- Page 1Asus EN9800GTX TOP
- Page 2 Asus EN9800GTX TOP
- Page 3 Asus EN9800GTX TOP
- Page 4 Testing and Verdict
- Page 5 Performance Results: ETQW, Crysis & COD4
- Page 6 Performance Results: COD2, CSS & Power
Given the introduction you probably won’t be surprised to hear that indeed the 9800 GTX is just another confused result of nVidia’s recent numbering system because under its bonnet this card is essentially just an overclocked 8800 GTS 512, sporting as it does, the same 128 stream processors, 512MB of memory, 256-bit memory interface, texture addressing and sampling stats, and video processing capabilities. It is the 8800 GTS 512 OC (Overclocked Edition) in all but name.
In fact, with a core clock speed of 675MHz, a 1,688MHz shader clock and memory running at 1,100MHz (effectively 2,200MHz), the overall pixel fillrate is actually lower than the 8800 GTX, resulting in lower performance at high resolutions or when anti-aliasing is enabled. Also, there’s less memory and less memory bandwidth so again, higher resolutions and anti-aliasing levels will really tax this card. It does have a greater overall shader throughput, as a result of the faster shader clock, so with more and more games putting more demand on shaders this should keep it ahead when at the highest in-game detail settings. However, it’s only a small increase and considering how long the 8800 GTX has been around we would normally expect a larger leap. In the end, we can’t help but feel a little disappointed with the likely performance of the 9800 GTX.
That said, there are a few new features that have been brought to the table. The first is support for three-card SLI, or tri-SLI, a feature that has previously only been available with the 8800 GTX and 8800 Ultra. There’s also support for HybridPower, which lets you switch between using the low power onboard graphics of a motherboard, for when you’re not gaming, and a power hungry discrete graphics card for when you need the 3D processing power. This feature is only available with certain nVidia compatible chipsets, namely the 790a, a sample of which Leo recently reviewed, along with an as-yet unnamed chipset that will support Intel CPUs.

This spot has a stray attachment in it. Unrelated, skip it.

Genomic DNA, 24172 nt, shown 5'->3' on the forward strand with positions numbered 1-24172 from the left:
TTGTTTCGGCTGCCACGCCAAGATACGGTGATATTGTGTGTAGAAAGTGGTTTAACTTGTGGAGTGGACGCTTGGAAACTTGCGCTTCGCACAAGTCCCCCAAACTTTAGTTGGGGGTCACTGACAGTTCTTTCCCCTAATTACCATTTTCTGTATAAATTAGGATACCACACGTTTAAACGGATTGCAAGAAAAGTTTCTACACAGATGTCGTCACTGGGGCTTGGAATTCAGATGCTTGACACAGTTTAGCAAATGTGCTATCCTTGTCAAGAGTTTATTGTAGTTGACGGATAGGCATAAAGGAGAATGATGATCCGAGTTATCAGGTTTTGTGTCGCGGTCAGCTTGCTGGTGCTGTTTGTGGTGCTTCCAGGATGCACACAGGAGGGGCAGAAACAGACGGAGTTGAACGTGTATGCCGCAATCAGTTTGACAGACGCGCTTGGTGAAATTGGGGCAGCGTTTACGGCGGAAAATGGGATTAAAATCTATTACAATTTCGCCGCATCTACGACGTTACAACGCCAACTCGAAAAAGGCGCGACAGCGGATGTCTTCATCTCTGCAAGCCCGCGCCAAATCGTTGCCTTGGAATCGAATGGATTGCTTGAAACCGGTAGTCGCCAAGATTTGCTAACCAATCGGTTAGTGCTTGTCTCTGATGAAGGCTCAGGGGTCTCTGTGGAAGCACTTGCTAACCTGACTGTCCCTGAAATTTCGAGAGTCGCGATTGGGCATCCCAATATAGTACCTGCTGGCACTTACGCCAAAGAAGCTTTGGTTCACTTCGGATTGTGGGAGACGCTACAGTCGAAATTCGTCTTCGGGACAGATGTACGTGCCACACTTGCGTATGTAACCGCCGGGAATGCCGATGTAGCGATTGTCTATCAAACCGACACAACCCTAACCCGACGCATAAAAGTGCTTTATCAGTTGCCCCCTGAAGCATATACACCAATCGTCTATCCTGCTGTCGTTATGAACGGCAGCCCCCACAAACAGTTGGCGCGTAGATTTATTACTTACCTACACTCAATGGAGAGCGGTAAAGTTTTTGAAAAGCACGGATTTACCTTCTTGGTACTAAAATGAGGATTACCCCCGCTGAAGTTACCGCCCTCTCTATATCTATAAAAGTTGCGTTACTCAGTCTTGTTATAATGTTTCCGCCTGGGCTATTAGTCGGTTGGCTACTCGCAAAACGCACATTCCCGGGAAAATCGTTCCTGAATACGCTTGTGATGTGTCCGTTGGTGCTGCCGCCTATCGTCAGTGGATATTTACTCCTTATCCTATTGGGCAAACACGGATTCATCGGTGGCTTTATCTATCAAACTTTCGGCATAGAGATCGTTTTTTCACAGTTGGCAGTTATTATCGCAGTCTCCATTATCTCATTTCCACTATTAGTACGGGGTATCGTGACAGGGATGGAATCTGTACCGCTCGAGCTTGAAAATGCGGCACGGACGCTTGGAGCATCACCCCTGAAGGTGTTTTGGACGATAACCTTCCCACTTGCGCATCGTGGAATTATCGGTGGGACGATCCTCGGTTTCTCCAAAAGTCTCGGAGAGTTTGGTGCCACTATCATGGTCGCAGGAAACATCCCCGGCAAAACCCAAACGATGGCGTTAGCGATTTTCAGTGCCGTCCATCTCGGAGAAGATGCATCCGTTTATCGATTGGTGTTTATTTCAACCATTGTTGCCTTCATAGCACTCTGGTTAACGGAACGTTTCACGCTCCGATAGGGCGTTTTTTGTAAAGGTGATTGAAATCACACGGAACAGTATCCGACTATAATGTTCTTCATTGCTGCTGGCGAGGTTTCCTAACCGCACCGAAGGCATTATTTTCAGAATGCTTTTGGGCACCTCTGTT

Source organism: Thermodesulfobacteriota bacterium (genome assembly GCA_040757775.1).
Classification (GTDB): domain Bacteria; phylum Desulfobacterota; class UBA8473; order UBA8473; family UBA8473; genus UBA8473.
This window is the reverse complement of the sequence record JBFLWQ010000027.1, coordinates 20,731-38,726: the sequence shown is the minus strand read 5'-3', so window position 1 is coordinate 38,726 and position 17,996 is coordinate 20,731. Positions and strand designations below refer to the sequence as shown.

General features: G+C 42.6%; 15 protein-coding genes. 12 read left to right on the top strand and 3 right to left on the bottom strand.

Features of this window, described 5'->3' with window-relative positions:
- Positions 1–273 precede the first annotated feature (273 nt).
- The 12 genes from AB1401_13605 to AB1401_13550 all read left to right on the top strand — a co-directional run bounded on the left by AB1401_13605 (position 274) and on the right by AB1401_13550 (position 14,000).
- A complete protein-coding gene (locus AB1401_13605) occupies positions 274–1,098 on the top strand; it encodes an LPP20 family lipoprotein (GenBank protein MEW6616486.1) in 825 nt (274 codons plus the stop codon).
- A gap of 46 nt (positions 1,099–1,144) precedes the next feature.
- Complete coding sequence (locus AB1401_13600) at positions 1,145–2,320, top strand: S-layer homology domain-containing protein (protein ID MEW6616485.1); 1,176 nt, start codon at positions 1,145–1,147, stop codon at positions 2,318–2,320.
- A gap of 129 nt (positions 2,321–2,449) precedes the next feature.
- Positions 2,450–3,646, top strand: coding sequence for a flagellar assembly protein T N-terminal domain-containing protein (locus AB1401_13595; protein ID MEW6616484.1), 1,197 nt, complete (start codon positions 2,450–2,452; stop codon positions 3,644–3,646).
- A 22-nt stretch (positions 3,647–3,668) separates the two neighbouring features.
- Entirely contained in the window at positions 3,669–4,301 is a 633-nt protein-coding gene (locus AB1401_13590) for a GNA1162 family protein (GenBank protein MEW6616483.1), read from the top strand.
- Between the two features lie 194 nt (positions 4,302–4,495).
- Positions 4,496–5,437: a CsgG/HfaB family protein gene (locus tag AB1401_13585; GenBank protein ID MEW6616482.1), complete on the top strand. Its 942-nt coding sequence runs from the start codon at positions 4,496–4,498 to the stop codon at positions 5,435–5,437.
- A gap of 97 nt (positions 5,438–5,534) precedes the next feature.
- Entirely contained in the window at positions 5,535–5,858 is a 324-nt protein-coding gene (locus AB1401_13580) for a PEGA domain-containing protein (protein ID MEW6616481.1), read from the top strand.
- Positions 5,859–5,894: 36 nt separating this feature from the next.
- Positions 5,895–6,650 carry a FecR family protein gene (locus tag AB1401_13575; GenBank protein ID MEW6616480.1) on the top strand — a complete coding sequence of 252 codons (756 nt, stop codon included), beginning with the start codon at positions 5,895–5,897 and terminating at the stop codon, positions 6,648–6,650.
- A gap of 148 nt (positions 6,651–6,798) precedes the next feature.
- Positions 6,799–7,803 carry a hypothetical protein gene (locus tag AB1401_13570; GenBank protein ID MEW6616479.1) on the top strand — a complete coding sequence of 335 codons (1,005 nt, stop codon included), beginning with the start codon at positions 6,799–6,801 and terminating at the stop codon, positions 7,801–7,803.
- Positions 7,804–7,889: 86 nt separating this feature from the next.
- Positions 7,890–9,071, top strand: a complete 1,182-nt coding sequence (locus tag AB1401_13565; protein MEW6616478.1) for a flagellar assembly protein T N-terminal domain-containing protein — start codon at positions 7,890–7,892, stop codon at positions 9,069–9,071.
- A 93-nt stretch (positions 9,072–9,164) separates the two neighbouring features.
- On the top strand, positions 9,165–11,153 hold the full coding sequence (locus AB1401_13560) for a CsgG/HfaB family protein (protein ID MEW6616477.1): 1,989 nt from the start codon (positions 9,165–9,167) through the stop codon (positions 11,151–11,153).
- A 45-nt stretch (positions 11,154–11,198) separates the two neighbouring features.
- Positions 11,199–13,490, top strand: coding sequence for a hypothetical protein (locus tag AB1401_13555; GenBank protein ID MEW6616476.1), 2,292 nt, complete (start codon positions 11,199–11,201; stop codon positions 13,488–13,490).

So, on balance, there’s plenty going for this card in terms of internal features so it’s good to see it’s the same story when you look at the physical features of the card as well. At 270 x 37 x 100mm it is longer than your average ATX motherboard and takes up the width of two normal expansion cards. However, this is par for the course for a graphics card of this power.
The cooler is much the same design as that used on the original 8800 GTX with a large single fan sucking air in from the front of the card, blowing it across an array of heatsinks and heatpipes, and out the back through a grilled section that aligns with the second expansion card slot on your case. Also like the 8800 GTX, it is whisper quiet when the card is idling and although it gets noisier during gameplay it is a low whoosh rather than a high pitched squeal or buzz. Similarly, while the card did get understandably hot, the exhausting nature of the cooler means it shouldn’t require too much additional airflow in your case.